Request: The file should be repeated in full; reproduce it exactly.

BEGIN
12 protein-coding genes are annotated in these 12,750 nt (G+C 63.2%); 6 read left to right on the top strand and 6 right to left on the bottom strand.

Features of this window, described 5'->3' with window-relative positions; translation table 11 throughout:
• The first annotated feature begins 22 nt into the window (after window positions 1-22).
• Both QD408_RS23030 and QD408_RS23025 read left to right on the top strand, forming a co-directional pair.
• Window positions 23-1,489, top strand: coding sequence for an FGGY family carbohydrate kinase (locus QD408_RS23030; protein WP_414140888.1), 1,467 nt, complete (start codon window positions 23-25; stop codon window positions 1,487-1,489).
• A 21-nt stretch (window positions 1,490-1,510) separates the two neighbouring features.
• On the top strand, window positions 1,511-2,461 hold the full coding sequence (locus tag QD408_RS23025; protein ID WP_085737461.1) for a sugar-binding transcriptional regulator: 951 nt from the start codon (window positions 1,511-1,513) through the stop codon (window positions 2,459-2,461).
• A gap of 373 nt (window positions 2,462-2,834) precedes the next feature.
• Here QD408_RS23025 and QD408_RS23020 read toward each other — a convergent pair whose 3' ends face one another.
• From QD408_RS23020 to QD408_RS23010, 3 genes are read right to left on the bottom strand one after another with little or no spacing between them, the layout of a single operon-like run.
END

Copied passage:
12 protein-coding genes are annotated in these 12,750 nt (G+C 63.2%); 6 read left to right on the top strand and 6 right to left on the bottom strand.

Features of this window, described 5'->3' with window-relative positions; translation table 11 throughout:
• The first annotated feature begins 22 nt into the window (after window positions 1-22).
• Both QD408_RS23030 and QD408_RS23025 read left to right on the top strand, forming a co-directional pair.
• Window positions 23-1,489, top strand: coding sequence for an FGGY family carbohydrate kinase (locus QD408_RS23030; protein WP_414140888.1), 1,467 nt, complete (start codon window positions 23-25; stop codon window positions 1,487-1,489).
• A 21-nt stretch (window positions 1,490-1,510) separates the two neighbouring features.
• On the top strand, window positions 1,511-2,461 hold the full coding sequence (locus tag QD408_RS23025; protein ID WP_085737461.1) for a sugar-binding transcriptional regulator: 951 nt from the start codon (window positions 1,511-1,513) through the stop codon (window positions 2,459-2,461).
• A gap of 373 nt (window positions 2,462-2,834) precedes the next feature.
• Here QD408_RS23025 and QD408_RS23020 read toward each other — a convergent pair whose 3' ends face one another.
• From QD408_RS23020 to QD408_RS23010, 3 genes are read right to left on the bottom strand one after another with little or no spacing between them, the layout of a single operon-like run.